Two studies have demonstrated positive results when acupuncture was used to induce labor in women with naturally ruptured membranes. Two studies have demonstrated negative results when acupuncture was used to induce post term pregnancies. One meta analysis reviewing all of the literature concluded that this alternative treatment looks promising.
If you are researching the effectiveness of acupuncture to induce labor, you have likely been told by your physician that you may need to be induced. The unfortunate answer is that though acupuncture has been effective in a few case studies, it is not yet recognized as an alternative to being medically induced through conventional means.
Inducing Labor Is Not a Casual Affair
Other than inducing labor for medical reasons under the strict supervision of a healthcare professional, it is not healthy for you or the baby to attempt to start the progression of your pregnancy. It is healthier for both baby and mother to allow labor to begin and progress on its own. The beginning of labor signifies that the baby has matured fully and is ready to be born and that the mother’s body is ready to begin labor. (You can read all of the reasons why you should not try to self-induce labor prematurely in Lamaze International’s paper titled “Let Labor Begin On Its Own”)
Why Induce Labor?
There are times when inducing labor is a medical necessity and in some cases, is even a life-saving procedure for mother, baby, or even both.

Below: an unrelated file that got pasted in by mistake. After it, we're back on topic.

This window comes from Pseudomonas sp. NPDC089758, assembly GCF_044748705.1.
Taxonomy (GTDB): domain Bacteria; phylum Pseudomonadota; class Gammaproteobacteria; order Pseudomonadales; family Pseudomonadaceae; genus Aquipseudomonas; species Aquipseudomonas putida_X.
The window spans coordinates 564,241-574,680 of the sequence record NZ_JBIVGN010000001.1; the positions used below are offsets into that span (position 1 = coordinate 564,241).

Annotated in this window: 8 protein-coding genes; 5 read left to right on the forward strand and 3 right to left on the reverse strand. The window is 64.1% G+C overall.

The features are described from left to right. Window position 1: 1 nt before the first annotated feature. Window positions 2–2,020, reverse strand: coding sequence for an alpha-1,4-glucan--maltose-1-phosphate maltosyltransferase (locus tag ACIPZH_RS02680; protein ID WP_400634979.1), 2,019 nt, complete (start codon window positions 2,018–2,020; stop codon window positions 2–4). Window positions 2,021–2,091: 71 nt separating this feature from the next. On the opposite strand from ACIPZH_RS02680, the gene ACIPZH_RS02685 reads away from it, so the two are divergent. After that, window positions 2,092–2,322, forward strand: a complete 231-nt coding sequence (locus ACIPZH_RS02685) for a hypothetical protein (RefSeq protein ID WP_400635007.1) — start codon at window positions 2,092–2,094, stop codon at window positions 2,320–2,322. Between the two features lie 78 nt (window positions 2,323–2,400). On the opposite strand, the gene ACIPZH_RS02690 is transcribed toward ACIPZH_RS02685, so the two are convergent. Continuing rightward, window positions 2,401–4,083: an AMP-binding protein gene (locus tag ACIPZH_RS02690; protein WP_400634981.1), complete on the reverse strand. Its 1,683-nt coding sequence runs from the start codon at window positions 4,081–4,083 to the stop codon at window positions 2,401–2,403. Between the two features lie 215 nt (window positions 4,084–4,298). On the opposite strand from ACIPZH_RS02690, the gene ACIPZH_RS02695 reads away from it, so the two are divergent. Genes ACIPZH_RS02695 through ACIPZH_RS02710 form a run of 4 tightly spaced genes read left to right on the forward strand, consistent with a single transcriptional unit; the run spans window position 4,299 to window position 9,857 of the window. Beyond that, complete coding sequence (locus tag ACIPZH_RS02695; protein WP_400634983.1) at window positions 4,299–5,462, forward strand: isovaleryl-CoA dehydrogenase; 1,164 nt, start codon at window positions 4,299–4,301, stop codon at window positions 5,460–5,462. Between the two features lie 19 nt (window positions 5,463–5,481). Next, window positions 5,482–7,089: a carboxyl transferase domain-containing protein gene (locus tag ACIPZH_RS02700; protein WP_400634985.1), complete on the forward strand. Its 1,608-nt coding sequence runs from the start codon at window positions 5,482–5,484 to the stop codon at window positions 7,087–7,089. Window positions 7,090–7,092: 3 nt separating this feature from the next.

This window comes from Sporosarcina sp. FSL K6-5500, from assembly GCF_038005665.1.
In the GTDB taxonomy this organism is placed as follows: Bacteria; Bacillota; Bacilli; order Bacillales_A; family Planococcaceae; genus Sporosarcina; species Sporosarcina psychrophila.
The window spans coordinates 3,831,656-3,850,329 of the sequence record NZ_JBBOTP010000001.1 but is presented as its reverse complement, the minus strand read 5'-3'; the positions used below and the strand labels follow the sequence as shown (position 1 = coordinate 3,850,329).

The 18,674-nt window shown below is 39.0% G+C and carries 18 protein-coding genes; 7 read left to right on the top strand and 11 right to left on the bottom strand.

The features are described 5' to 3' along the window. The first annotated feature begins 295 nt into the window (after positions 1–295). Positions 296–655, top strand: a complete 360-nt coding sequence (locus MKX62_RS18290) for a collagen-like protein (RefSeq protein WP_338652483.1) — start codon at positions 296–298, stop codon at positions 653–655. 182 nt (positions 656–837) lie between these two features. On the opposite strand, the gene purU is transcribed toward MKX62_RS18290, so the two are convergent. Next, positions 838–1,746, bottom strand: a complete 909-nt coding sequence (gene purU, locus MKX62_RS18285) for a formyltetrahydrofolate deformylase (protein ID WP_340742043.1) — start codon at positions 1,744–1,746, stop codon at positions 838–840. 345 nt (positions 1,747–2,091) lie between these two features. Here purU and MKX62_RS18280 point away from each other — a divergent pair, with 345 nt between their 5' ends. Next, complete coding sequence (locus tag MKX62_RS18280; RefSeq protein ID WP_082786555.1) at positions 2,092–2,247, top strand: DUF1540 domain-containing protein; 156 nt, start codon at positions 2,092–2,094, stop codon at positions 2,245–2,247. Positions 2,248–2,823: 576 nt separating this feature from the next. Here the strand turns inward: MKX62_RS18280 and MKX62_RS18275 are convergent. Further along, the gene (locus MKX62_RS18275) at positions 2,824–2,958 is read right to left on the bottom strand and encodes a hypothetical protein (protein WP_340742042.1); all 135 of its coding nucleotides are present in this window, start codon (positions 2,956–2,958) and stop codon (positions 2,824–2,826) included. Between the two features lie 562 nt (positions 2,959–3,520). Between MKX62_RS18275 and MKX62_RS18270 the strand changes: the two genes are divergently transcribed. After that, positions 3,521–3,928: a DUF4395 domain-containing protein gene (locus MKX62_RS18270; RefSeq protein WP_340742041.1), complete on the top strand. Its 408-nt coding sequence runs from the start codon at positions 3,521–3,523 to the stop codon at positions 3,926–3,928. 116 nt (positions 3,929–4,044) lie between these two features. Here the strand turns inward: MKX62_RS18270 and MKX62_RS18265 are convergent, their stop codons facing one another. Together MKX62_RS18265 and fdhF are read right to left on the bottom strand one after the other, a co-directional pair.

Ruptured Membrane: Once the membranes rupture, the common management goal is to achieve birth within 24 hours due to the risk of infection to mother and child as labor progresses. Following the rupture of membranes, if labor is not progressing, physicians sometimes opt to induce labor to decrease this risk. 
Post-Term: A pregnancy that progresses beyond 42 weeks is called post-term. Though there are greater risks to mother and child when a pregnancy continues past 42 weeks, in many cases, the due date may have been miscalculated. Post-term pregnancies are carefully monitored by physicians, and there are cases when it may become a medical necessity to induce labor. 
Why Is There a Need for An Alternative to Standard Methods?
For those that are medically induced with standard methods of prostaglandins used to soften the cervix, and Pitocin used to induce contractions, the idea that acupuncture may be an alternative is a welcome relief. Medications given to artificially induce contractions usually cause them to peak sooner and last longer than normal contractions, which equates to more pain for the mother. Studies also show that women who are induced are twice as likely to need a c-section than those who are not.